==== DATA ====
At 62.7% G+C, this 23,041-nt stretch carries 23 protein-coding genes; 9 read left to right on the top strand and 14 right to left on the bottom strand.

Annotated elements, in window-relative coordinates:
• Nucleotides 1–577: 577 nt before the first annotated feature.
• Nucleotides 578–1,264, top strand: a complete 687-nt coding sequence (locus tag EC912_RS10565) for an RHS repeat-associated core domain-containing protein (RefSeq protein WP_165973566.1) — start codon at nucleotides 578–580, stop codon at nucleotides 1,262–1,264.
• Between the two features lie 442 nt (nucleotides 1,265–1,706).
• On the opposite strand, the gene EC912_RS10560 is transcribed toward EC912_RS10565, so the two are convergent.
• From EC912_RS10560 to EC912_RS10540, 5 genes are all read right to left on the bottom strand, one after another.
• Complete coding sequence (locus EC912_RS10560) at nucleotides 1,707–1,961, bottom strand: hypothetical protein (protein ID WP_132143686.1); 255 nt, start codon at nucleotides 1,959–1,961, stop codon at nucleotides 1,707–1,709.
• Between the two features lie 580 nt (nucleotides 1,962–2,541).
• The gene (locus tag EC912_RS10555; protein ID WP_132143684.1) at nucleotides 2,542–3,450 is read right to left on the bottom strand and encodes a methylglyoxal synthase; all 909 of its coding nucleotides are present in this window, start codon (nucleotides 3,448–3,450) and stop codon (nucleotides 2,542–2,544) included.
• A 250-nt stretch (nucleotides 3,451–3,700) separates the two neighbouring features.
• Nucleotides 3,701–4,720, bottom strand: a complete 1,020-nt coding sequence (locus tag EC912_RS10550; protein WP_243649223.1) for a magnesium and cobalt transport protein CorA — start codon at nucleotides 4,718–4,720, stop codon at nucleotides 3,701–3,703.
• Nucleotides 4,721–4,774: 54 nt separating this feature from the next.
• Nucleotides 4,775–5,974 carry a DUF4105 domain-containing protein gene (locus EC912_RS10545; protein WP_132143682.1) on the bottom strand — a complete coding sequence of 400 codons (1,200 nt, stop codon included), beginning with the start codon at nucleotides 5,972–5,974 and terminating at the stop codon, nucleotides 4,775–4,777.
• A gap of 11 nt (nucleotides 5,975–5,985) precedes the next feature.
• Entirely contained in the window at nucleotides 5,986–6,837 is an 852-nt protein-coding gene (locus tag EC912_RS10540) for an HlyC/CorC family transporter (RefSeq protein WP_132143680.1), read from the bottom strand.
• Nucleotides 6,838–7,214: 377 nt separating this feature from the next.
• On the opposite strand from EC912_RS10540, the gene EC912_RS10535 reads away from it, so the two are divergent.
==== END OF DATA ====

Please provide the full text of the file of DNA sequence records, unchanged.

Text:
At 62.7% G+C, this 23,041-nt stretch carries 23 protein-coding genes; 9 read left to right on the top strand and 14 right to left on the bottom strand.

Annotated elements, in window-relative coordinates:
• Nucleotides 1–577: 577 nt before the first annotated feature.
• Nucleotides 578–1,264, top strand: a complete 687-nt coding sequence (locus tag EC912_RS10565) for an RHS repeat-associated core domain-containing protein (RefSeq protein WP_165973566.1) — start codon at nucleotides 578–580, stop codon at nucleotides 1,262–1,264.
• Between the two features lie 442 nt (nucleotides 1,265–1,706).
• On the opposite strand, the gene EC912_RS10560 is transcribed toward EC912_RS10565, so the two are convergent.
• From EC912_RS10560 to EC912_RS10540, 5 genes are all read right to left on the bottom strand, one after another.
• Complete coding sequence (locus EC912_RS10560) at nucleotides 1,707–1,961, bottom strand: hypothetical protein (protein ID WP_132143686.1); 255 nt, start codon at nucleotides 1,959–1,961, stop codon at nucleotides 1,707–1,709.
• Between the two features lie 580 nt (nucleotides 1,962–2,541).
• The gene (locus tag EC912_RS10555; protein ID WP_132143684.1) at nucleotides 2,542–3,450 is read right to left on the bottom strand and encodes a methylglyoxal synthase; all 909 of its coding nucleotides are present in this window, start codon (nucleotides 3,448–3,450) and stop codon (nucleotides 2,542–2,544) included.
• A 250-nt stretch (nucleotides 3,451–3,700) separates the two neighbouring features.
• Nucleotides 3,701–4,720, bottom strand: a complete 1,020-nt coding sequence (locus tag EC912_RS10550; protein WP_243649223.1) for a magnesium and cobalt transport protein CorA — start codon at nucleotides 4,718–4,720, stop codon at nucleotides 3,701–3,703.
• Nucleotides 4,721–4,774: 54 nt separating this feature from the next.
• Nucleotides 4,775–5,974 carry a DUF4105 domain-containing protein gene (locus EC912_RS10545; protein WP_132143682.1) on the bottom strand — a complete coding sequence of 400 codons (1,200 nt, stop codon included), beginning with the start codon at nucleotides 5,972–5,974 and terminating at the stop codon, nucleotides 4,775–4,777.
• A gap of 11 nt (nucleotides 5,975–5,985) precedes the next feature.
• Entirely contained in the window at nucleotides 5,986–6,837 is an 852-nt protein-coding gene (locus tag EC912_RS10540) for an HlyC/CorC family transporter (RefSeq protein WP_132143680.1), read from the bottom strand.
• Nucleotides 6,838–7,214: 377 nt separating this feature from the next.
• On the opposite strand from EC912_RS10540, the gene EC912_RS10535 reads away from it, so the two are divergent.